Note: some cells can be thawed without the centrifugation step, you can dilute the cryoprotectant with fresh pre-warmed medium, but you must change the medium the day after thawing.
Suggestions: make sure to work fast but aware of the steps of the process; while thawing the cells in the water bath make sure not to submerge the cryovial since this can increase the probability of contamination; try not to thaw cells that were freezed a long time ago, since viability can decrease; remember to always work aseptically; double check the label of the cryovial to make sure of the identity of the cells; plate thawed cells at high density to increase recovery.
In case you want to read more about thawing, Freshney´s textobook is very useful: Freshney, R. I. (2006). Basic principles of cell culture. Culture of cells for tissue engineering, 3-22.; you can also visit Thermo Fisher Scientific website, which has a video and a guideline regarding the thawing process: https://www.thermofisher.com/cr/en/home/references/gibco-cell-culture-basics/cell-culture-protocols/thawing-cells.html
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This is a long-shot question. I have some methanol-fixed tissue neural tissue. I'm wondering if it would be possible to get intact single cells from the tissue once rehydrated. I was thinking mechanical dissociation with trituration. If this were fresh tissue, I would use a protease like papain first to help the dissociation, but since this tissue is methanol fixed, I'm concerned that (1) the protease won't work (2) it may work but it will go intercellularly and mess up the internal proteins.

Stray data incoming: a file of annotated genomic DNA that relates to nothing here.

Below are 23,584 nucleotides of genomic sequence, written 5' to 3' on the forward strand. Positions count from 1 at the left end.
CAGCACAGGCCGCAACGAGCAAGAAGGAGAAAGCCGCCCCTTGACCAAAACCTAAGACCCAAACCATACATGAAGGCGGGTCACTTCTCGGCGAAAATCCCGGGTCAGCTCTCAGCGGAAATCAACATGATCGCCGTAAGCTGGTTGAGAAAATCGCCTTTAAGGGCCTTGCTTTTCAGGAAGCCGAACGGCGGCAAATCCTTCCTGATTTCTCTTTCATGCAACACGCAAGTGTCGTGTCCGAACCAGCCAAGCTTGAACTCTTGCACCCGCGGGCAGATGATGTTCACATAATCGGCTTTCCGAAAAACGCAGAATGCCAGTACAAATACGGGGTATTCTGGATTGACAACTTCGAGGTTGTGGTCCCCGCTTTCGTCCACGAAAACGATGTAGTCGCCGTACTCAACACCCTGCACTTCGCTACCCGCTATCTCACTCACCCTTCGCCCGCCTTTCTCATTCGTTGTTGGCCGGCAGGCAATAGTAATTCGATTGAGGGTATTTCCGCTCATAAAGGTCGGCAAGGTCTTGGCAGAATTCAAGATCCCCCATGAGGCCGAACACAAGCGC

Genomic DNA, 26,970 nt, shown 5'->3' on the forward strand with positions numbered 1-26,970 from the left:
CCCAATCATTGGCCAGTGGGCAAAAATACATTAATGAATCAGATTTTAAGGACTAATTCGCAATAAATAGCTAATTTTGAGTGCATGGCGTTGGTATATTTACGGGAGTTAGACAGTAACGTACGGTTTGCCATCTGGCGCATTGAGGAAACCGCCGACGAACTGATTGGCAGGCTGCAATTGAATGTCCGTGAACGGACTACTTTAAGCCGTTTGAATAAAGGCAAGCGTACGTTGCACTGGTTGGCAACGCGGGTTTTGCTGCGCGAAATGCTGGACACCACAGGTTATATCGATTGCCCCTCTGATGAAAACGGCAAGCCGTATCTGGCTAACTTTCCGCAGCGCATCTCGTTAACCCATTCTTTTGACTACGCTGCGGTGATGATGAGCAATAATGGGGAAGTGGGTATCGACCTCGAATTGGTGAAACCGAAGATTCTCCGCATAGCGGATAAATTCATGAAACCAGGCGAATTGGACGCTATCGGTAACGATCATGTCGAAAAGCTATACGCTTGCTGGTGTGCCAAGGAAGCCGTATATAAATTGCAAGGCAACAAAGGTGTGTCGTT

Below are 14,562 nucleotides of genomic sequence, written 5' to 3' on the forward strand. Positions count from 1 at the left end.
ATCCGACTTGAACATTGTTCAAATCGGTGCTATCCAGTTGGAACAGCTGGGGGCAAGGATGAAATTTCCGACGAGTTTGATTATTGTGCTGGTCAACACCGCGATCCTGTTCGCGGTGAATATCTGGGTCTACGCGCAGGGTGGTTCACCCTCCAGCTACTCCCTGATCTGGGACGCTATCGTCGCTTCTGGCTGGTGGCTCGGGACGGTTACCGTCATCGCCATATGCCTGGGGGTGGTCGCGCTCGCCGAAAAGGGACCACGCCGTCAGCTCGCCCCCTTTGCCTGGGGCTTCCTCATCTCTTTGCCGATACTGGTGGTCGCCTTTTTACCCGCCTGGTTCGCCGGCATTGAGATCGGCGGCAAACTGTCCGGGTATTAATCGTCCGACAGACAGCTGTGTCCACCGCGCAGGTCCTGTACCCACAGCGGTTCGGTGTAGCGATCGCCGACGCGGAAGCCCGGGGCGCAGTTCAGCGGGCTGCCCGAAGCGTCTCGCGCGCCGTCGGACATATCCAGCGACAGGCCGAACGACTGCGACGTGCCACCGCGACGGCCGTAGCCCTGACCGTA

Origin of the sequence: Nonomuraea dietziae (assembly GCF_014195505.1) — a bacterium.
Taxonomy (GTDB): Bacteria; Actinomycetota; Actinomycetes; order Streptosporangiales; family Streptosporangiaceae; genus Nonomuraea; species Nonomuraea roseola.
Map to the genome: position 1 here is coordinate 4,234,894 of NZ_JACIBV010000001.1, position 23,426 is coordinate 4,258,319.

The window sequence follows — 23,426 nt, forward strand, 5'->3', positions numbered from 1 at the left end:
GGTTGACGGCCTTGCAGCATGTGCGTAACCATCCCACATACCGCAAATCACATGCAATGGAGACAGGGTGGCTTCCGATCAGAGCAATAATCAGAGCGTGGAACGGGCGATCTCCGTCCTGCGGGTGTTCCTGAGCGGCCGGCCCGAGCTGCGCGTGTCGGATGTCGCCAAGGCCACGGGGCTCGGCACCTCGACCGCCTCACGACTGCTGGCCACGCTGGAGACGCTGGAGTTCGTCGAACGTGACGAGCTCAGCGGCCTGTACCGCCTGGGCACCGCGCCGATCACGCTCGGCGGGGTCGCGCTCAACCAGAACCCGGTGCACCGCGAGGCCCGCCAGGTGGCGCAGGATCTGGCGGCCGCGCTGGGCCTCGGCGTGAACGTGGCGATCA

Is there any precedent for dissociation of fixed tissue?
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Sarah Hélène Merkling - vivoPHIX sounds really interesting, have you used it yourself to process tissues + dissociate for scRNAseq? Would you mind sharing your experience with it? Thank you!
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what kind of media and how to culture it?
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A gel substance like substance as media. It must contain nutrients for the B cells. Should you not stimulate the cells from bone marrow? Maybe from small age. The stimulation could be more of human.